What can traditional marketers learn from Godin? Most offline marketers today are struggling for growth.

“I would ask a traditional marketer, are all the tools you are using working? Are you getting the ROI and growth you are expecting,” Godin asks. “If the answer is ‘Yes,’ you don’t need my help.”

“The fact is, there’s a crisis. You can’t buy attention the way you used to. P&G spent more than $2 billion trying to interrupt people with messages they didn’t want to get. It’s not working anymore,” Godin claims.

Godin’s smart and understands people. He knows that change isn’t easy to make. He advocates gradual action.
“The president of Eddie Bauer was bragging that every person on his marketing staff had worked in an Eddie Bauer store selling on the floor,” Godin says. “I said, ‘OK, how many of your marketing people have actually sold something by e-mail?’ One person out of 50 raised their hands.”

Godin had them contact 2,500 people who had written to Eddie Bauer and given the company permission to contact them. They divided the 2,500 among the 50 employees and instructed them: E-mail these people. Sell them a pair of corduroys. Interact with them enough so they trust you enough so that they will buy something from you.

“That was fairly painless,” Godin adds. “It took no new technology. Just 50 people sending 50 e-mails to customers. They all learned in an afternoon what it took to get that person to purchase online.”

Godin isn’t a consultant, but he offers advice and asks questions. “You have to figure out how to fail and how to fail often,” he says. “One of the things I say to people is, ‘I want a list of all your failures. If you don’t have any failures, you are fired.’ ” Godin points to Nike and to the Home Shopping network as examples.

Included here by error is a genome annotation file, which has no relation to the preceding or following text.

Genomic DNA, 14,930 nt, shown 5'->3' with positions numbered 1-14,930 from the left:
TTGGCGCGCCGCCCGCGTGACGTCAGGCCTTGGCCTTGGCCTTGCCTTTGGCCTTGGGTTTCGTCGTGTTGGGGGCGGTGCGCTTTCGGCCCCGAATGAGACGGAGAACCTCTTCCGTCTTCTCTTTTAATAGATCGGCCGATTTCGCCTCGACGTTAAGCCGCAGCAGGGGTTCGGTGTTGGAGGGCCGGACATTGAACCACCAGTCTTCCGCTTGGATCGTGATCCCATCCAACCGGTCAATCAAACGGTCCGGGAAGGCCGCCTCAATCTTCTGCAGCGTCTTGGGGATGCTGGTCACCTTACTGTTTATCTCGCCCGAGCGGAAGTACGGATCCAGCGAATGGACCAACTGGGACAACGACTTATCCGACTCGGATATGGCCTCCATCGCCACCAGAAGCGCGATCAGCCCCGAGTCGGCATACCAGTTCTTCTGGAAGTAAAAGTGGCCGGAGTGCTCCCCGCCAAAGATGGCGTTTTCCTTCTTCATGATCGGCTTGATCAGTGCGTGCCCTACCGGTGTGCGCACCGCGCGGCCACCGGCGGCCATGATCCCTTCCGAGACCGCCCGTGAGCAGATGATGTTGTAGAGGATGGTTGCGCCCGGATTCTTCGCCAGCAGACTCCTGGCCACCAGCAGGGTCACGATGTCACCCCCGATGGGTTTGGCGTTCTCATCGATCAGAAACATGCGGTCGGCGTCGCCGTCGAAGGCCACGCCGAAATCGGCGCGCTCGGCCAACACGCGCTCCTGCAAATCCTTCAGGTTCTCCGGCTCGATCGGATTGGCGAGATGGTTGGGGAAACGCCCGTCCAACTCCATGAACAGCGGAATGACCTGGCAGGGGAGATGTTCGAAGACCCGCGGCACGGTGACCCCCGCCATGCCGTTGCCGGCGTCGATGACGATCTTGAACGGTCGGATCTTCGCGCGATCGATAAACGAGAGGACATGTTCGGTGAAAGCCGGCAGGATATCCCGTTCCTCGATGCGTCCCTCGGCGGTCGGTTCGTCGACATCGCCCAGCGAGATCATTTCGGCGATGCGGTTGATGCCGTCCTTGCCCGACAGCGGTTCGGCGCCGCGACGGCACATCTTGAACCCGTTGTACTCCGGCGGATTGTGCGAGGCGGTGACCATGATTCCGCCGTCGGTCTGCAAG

“At Nike, they put out a new model of sneaker every 12 hours. Almost all of them fail. In the control room at the Home Shopping Network they are constantly monitoring how fast things are selling. After 6 minutes if you are not making it, you are off the screen. If you are making it, the time goes to 12 minutes and then 18 minutes. When they book tomorrow’s show, they use what happened today to figure out who should go on.”

It reminds Godin of his Stanford classmates who took the analytical marketing course instead of the intuitive class. “All of the people in the first class have dead-end jobs. They are stuck because they think they can analyze their way out of a situation. And you can’t. There is no indication whatsoever in a non-P&G world (that) you can analyze your way to success.”

“Marketers are scared,” Godin says. “Analyzing is always easier than failing. I believe that the people who are succeeding are the ones who are failing fast.”

What’s next for Godin? He’s excited about his new book.

“The theme of Small is the New Big is that acting small--answering your own mail, treating people like people, making your products something people really want--all those things are how you get big,” Godin says.

“All the advantages of being big--having tonnage, having shelf space, that you get to bully people around--are now disadvantages, not advantages,” he claims.

Godin’s been an entrepreneur since he was 16. He’s having a ball living on the Internet as a thought leader and change agent. Thanks to Internet technology, Godin takes few risks and is a model of how new organizations can prosper.

“I spend very little money promoting things,” Godin says. “I have a resilience built in. I can do this for a really long time, as opposed to an organization that spends $10 million or $20 million dollars a year to make it all work. It leads to a much more relaxed way to make a living. It’s really satisfying to me.”

It may also explain why traditional marketers are struggling while the new Internet marketers at Google, Yahoo!, eBay, Amazon and Apple are celebrating.

Michael Krauss is a partner with Marion Consulting Partners based in Highland Park, Ill., and can be reached at Michael.Krauss@Marionpartners.com or news@ama.org.


 ©2006 Marion Consulting Partners